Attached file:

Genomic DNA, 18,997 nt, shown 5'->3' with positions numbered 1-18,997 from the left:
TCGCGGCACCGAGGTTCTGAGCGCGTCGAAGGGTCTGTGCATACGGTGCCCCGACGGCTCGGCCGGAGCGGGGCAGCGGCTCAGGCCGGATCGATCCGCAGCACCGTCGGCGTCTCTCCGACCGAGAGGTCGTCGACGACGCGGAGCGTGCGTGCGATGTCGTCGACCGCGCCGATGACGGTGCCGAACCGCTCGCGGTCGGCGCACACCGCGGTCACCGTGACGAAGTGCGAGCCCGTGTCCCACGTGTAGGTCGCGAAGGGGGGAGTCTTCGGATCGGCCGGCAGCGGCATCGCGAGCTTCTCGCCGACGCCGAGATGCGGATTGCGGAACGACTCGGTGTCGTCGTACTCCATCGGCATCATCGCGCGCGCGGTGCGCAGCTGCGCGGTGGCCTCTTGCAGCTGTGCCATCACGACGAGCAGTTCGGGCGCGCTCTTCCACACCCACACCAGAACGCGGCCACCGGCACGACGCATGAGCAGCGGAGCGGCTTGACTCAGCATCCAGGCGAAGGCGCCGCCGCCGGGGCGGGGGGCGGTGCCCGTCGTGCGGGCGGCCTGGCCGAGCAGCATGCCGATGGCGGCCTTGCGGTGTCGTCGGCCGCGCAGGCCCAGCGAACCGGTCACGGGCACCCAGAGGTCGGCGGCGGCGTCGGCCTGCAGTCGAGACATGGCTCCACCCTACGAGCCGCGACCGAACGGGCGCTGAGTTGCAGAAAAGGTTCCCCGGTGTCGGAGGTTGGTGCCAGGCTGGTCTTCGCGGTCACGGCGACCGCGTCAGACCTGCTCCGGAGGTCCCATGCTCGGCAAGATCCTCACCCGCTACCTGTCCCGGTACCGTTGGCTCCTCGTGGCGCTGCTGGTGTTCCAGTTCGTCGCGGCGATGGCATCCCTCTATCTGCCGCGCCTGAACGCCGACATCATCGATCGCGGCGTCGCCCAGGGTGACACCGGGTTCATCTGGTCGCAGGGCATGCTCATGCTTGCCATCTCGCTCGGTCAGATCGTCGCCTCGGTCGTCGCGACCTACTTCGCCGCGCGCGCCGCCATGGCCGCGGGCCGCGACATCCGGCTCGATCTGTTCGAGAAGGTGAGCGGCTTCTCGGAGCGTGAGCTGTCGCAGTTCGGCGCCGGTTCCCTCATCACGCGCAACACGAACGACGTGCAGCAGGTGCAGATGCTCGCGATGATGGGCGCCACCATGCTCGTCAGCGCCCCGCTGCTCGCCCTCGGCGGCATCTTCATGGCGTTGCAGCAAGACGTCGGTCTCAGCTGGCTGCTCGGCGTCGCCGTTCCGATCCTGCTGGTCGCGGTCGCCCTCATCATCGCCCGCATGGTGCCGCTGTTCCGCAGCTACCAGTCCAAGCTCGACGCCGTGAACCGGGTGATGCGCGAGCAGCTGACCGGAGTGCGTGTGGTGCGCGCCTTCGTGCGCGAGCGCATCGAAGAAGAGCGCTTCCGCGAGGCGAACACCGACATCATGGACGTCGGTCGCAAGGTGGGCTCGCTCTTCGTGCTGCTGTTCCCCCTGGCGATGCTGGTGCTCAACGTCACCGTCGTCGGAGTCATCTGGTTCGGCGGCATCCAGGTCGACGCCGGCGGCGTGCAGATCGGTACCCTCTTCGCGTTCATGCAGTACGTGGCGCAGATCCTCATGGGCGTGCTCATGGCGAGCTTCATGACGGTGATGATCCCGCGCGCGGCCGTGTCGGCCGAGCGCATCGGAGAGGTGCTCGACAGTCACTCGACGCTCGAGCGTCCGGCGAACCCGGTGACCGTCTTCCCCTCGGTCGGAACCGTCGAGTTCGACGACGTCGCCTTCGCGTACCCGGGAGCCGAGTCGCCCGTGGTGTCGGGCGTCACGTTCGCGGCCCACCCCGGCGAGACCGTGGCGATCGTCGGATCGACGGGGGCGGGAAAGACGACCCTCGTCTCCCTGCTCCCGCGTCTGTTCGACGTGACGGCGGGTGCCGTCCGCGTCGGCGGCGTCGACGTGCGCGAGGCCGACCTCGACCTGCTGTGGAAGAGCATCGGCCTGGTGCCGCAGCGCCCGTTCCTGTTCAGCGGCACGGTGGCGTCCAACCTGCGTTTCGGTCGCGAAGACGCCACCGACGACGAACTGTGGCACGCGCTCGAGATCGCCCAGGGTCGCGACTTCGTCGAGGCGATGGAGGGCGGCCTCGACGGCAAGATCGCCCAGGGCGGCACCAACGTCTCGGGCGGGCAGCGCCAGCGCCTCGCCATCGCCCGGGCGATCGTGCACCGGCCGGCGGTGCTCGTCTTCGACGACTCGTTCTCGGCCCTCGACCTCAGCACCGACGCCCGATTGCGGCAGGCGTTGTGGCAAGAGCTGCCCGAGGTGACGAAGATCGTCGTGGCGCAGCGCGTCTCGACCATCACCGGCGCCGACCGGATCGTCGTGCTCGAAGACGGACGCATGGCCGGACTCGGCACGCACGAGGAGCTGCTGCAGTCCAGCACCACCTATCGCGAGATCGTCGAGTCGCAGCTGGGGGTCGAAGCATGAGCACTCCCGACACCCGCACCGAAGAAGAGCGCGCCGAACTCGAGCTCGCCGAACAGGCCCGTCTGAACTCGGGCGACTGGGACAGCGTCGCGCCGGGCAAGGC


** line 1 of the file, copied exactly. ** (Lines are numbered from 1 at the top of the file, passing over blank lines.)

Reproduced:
Genomic DNA, 18,997 nt, shown 5'->3' with positions numbered 1-18,997 from the left: